A private Christmas carol gathering on 17 December in Permuapalayam, Erode District, Tamil Nadu in India, was disrupted by five men who assaulted the people present, including a 17 year-old boy.
Pastor Joshua, who leads the Apostolic Fellowship Tabernacle, had gathered to celebrate Advent with ten others, including his wife and children aged 11 and four, in the rented house belonging to a couple from the church known as Ramesh and Sumathi.
Pastor Joshua, told a local source that the incident occurred at 8:45 pm when two men, known locally as Ravi and Elango, taunted a 17 year-old boy who was dressed up as Father Christmas for the celebrations. The men were then joined by three others who proceeded to hit the boy outside the house. When the other Christians pleaded with the attackers to stop they were also slapped and their clothes were torn.
The men then threatened to burn the Christians alive in their vehicle, referring to them as “dogs” and “pariahs.” They then pressured Ramesh and Sumanthi's landlord to evict the couple, who had been living in the house for 19 years. Fearing for his life, the landlord complied with the attackers’ demands and evicted his tenants. Reports of intolerance towards Christian activity has been on the rise in Tamil Nadu in recent years.
With no immediate access to medical attention for the wounded, Pastor Joshua sought the help of a local Inspector at a police check-post in Lakshmi Nagar on the night of the attack, however he was turned away. On 18 December, the pastor and other local Christian leaders attempted to lodge a complaint at the Chithode police station, but were met with apathy from local police officers until local human right activists intervened.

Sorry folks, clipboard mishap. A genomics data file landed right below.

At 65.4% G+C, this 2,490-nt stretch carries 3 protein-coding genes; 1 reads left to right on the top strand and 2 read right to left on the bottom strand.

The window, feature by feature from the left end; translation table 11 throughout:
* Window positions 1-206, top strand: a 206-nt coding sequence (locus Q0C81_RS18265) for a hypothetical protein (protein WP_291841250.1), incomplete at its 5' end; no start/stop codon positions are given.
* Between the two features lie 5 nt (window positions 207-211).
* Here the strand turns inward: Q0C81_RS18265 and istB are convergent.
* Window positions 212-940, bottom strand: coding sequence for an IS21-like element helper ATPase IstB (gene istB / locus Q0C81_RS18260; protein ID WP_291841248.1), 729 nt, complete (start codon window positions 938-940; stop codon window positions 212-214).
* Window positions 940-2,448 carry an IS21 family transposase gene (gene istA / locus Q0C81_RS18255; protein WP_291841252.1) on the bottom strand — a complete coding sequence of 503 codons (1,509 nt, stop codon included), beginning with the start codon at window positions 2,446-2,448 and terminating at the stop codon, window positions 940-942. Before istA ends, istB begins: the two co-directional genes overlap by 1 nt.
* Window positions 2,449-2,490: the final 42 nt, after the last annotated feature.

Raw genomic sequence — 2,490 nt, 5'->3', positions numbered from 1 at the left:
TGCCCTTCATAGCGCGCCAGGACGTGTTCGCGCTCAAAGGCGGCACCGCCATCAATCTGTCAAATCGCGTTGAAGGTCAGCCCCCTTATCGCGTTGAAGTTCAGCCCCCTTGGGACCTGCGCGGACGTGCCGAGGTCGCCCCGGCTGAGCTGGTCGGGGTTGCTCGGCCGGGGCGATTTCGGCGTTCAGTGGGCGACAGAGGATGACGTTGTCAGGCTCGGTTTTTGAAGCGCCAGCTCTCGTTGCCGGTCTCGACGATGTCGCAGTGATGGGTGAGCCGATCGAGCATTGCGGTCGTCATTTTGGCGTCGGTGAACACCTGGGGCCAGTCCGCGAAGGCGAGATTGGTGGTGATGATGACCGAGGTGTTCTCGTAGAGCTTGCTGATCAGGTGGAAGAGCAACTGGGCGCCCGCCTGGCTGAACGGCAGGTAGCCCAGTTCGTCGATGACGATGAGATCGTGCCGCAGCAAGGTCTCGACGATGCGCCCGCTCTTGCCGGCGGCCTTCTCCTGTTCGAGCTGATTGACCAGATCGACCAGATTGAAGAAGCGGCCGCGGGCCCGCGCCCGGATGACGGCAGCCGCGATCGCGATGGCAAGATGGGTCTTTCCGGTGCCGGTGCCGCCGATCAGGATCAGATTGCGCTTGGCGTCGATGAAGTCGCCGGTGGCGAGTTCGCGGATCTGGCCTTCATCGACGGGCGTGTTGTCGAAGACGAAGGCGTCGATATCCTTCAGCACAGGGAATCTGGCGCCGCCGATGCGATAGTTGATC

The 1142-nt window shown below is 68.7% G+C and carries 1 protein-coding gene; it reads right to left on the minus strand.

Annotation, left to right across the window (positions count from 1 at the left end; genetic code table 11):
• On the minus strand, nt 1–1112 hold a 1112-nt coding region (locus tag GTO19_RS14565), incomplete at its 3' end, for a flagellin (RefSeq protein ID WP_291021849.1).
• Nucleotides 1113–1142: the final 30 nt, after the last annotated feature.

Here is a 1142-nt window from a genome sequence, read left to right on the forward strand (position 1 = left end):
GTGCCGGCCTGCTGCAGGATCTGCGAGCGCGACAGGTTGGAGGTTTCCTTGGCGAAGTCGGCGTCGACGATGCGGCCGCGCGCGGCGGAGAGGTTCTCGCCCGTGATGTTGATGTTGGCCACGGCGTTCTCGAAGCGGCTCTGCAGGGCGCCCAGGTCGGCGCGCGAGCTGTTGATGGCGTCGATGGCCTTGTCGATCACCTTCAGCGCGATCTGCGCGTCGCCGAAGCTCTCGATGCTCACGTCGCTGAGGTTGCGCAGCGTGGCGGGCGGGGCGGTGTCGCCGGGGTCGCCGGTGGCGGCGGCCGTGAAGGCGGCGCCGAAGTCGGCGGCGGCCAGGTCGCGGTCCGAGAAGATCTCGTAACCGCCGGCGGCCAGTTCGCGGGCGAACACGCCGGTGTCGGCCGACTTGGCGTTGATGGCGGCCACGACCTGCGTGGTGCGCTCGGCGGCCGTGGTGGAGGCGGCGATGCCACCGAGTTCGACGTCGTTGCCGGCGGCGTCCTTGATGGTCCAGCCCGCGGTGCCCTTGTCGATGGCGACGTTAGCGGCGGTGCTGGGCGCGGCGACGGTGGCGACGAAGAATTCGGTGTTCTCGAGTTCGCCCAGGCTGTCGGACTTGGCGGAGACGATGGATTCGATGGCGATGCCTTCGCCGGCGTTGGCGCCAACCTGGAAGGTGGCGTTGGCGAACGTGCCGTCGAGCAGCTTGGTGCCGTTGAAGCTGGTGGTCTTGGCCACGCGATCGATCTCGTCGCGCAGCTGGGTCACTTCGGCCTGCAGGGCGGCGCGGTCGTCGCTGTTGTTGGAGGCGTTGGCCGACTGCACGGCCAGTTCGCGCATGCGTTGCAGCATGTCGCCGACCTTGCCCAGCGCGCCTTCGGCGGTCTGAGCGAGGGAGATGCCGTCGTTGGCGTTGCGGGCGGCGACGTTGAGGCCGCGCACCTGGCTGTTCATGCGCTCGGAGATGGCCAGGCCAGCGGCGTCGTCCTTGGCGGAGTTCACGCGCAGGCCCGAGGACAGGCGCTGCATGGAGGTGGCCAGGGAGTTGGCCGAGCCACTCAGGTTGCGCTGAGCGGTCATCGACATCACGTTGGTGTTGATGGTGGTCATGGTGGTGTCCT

According to local sources, no First Information Report (FIR), which is necessary for the police to open an investigation, has been registered. However, a complaint has been recorded as a non-cognizable offence in the Community Service Register (CSR), which means that the police cannot make an arrest. Sources say that the perpetrators had also apologised to the Christians in order to avoid arrest and prosecution by the police, before being given harsh warning of further action by the police.
Nehemiah Christie, a local human rights defender, told CSW: “The level of intolerance that we are witnessing in this country today is unprecedented. We used to be able to celebrate our festivities without fear of opposition. The 17 year-old who was dressed as Father Christmas was not even known to these men. I believe they attacked him because he wore a costume which they perceive to be associated with a foreign religion, an outcast belief that does not belong in India. Broadly speaking, the current political leadership must be held responsible for promoting false narratives about religious minorities in this country and the venom being allowed to penetrate at the grass roots level is widespread. Even the police are complicit and do not take complaints seriously until someone intervenes. These people were fortunate as they had someone to step in on their behalf, but there are many in India who are not so fortunate where their suffering goes unheard and they continue to live in fear.”
Chief Executive Mervyn Thomas said: “It is disheartening and deeply concerning
to see that moments of celebrations are being hijacked by those who wish to
plant seeds of contention and discord in India. Respect and sensitivity toward
one’s right to manifest and observe their religion or belief is paramount,
including during festivities. CSW urges the authorities to take appropriate
measures against such thuggish behaviour and to foster a culture of respect for
one another’s religion or belief.”